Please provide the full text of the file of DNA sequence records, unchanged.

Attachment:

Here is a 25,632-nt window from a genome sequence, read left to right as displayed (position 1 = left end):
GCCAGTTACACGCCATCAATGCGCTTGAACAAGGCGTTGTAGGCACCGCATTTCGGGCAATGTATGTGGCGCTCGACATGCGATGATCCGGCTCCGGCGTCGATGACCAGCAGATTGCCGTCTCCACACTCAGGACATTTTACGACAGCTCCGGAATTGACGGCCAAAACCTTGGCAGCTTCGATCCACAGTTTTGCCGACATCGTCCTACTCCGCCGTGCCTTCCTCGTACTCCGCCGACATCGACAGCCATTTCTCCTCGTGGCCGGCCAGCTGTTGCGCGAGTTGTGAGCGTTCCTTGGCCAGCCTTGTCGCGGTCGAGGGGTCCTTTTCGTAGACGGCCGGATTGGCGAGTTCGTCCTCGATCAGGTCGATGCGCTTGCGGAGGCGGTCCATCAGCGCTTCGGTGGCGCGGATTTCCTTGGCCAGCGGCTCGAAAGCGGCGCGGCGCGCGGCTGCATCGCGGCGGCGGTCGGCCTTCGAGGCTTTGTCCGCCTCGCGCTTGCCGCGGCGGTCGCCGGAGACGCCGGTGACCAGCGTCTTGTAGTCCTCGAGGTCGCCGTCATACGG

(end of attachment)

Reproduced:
Here is a 25,632-nt window from a genome sequence, read left to right as displayed (position 1 = left end):
GCCAGTTACACGCCATCAATGCGCTTGAACAAGGCGTTGTAGGCACCGCATTTCGGGCAATGTATGTGGCGCTCGACATGCGATGATCCGGCTCCGGCGTCGATGACCAGCAGATTGCCGTCTCCACACTCAGGACATTTTACGACAGCTCCGGAATTGACGGCCAAAACCTTGGCAGCTTCGATCCACAGTTTTGCCGACATCGTCCTACTCCGCCGTGCCTTCCTCGTACTCCGCCGACATCGACAGCCATTTCTCCTCGTGGCCGGCCAGCTGTTGCGCGAGTTGTGAGCGTTCCTTGGCCAGCCTTGTCGCGGTCGAGGGGTCCTTTTCGTAGACGGCCGGATTGGCGAGTTCGTCCTCGATCAGGTCGATGCGCTTGCGGAGGCGGTCCATCAGCGCTTCGGTGGCGCGGATTTCCTTGGCCAGCGGCTCGAAAGCGGCGCGGCGCGCGGCTGCATCGCGGCGGCGGTCGGCCTTCGAGGCTTTGTCCGCCTCGCGCTTGCCGCGGCGGTCGCCGGAGACGCCGGTGACCAGCGTCTTGTAGTCCTCGAGGTCGCCGTCATACGG